Friday, 29 May 2015

Verdict: The Flash Season 1


This post contains spoilers for Season 1 of The Flash - you have been warned.

If there's one thing that I love, it's being proved wrong about something. When I first read that The CW were planning to introduce The Flash during Season 2 of Arrow, I was skeptical. In fact, I was downright annoyed - how could they take Arrow, a show that has remained fairly grounded, and make someone so fantastical like The Flash make sense?

And yet, last December, I found myself sitting down to watch the first few episodes of this much-hyped spinoff and really digging it. Now, a few months and 23 episodes later, Season 1 of The Flash has come zooming to a close - and these are my thoughts on it.

Barry Allen is a dorky forensic scientist who, after being struck by lightning, becomes the impossible - endowed with the power of superspeed, Barry adopts the moniker of 'The Flash' and, along with a team of scientists at Star Labs, must harness his new powers to protect the people of Central City.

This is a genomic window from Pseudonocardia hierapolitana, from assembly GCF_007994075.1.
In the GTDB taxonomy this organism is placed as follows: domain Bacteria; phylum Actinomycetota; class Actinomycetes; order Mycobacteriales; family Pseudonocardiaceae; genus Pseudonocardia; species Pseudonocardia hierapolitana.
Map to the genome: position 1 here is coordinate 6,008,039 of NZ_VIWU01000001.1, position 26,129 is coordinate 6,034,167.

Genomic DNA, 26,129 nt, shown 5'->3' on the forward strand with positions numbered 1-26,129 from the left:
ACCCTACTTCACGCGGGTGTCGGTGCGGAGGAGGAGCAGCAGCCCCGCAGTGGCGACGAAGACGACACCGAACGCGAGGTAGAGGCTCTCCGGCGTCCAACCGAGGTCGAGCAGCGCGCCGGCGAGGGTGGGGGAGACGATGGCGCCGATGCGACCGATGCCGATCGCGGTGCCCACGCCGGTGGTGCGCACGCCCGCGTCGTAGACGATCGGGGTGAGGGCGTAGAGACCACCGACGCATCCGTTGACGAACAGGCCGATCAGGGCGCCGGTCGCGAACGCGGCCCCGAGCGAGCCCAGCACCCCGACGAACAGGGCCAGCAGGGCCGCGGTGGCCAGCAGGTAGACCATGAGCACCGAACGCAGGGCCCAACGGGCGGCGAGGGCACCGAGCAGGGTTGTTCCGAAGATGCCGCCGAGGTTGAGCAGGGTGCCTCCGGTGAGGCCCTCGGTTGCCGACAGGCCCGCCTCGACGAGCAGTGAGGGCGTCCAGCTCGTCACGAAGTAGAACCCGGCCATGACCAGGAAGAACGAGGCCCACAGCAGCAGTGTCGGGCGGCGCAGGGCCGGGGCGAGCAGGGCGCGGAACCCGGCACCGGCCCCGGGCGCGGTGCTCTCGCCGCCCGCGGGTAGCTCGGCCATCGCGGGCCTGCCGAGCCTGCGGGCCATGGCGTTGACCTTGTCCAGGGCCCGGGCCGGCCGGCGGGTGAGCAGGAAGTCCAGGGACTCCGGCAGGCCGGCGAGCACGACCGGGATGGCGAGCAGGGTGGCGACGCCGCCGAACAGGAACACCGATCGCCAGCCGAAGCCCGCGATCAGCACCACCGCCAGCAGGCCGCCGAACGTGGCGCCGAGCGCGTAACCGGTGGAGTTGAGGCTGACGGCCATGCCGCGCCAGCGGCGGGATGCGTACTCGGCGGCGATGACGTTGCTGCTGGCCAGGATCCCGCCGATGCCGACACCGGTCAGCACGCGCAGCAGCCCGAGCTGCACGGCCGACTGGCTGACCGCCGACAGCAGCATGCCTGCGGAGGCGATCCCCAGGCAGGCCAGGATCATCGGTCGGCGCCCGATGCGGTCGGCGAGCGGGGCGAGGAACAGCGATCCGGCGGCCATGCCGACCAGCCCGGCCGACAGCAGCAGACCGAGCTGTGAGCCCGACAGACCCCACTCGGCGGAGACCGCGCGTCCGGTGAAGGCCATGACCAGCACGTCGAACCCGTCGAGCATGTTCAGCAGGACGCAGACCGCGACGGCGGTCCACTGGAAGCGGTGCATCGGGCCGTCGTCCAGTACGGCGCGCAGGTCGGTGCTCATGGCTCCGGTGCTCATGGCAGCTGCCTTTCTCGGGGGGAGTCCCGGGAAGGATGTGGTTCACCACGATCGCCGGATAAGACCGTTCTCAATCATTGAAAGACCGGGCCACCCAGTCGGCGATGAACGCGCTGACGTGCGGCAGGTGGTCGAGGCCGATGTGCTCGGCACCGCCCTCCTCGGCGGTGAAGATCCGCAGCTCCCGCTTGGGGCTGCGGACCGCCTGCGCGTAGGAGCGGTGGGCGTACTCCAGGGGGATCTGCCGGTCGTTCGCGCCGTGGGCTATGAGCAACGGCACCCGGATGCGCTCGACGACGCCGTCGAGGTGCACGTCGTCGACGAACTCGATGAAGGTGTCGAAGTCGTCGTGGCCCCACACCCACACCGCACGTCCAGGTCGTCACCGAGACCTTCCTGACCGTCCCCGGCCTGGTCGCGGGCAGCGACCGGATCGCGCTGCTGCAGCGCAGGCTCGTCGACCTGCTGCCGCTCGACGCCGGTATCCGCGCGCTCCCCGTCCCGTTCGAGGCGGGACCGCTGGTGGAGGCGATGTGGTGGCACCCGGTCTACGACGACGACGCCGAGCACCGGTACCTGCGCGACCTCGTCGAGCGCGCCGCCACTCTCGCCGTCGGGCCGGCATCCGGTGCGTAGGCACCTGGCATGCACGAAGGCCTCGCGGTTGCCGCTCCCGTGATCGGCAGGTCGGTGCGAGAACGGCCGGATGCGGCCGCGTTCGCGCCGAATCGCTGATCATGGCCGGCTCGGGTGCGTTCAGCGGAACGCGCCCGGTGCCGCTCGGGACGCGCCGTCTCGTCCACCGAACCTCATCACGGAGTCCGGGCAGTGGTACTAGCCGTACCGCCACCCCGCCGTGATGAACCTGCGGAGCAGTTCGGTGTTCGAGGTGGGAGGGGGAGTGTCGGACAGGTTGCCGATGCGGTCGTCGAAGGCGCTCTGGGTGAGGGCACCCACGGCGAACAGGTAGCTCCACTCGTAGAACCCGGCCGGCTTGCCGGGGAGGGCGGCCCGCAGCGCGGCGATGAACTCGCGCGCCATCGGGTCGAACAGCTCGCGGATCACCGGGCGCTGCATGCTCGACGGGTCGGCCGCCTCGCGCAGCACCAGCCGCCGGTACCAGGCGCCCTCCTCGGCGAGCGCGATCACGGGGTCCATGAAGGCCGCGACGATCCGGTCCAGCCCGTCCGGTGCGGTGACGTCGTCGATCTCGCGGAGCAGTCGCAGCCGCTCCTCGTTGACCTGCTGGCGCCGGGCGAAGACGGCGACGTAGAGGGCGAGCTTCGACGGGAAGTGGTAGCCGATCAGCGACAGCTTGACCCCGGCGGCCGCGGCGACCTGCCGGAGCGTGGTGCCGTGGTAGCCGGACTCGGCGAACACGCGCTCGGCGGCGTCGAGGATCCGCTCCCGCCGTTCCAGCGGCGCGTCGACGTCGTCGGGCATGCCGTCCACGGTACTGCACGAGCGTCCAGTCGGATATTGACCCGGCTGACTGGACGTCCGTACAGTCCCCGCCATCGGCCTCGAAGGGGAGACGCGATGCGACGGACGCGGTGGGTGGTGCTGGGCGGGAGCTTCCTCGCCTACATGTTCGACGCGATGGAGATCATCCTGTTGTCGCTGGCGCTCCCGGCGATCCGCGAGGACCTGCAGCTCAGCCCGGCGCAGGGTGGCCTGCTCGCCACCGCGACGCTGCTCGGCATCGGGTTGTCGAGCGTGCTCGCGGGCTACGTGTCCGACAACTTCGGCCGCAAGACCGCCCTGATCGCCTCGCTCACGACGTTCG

Barry soon discovers that he isn't alone in possessing superpowers - the same incident that triggered his superspeed also affected many of Central City's citizens, possessing them with various abilities that range from controlling the weather, teleportation and mind control.

However, it's the identity of the mysterious Man in Yellow that Barry must unravel if he is going to discover the truth of his mother's murder some fifteen years prior, a crime for which his father was wrongly convicted.

As with any new show, this premise takes a while to get into gear. We're introduced to Barry (played by the adorable Grant Gustin) and other key characters such as Iris (Candice Patton), Cisco (Carlos Valdes), Caitlin (Danielle Panabaker), Joe (Jesse L. Martin), Eddie (Rick Cosnett) and Dr. Wells (Tom Cavanagh) in the pilot episode, but it isn't until we're into familiar 'villain of the week' territory in Episode 4 & 5 that we start to get a feel for how the show and its characters all mesh together. So whilst it does take a little time to establish itself, The Flash doesn't tread water for too long.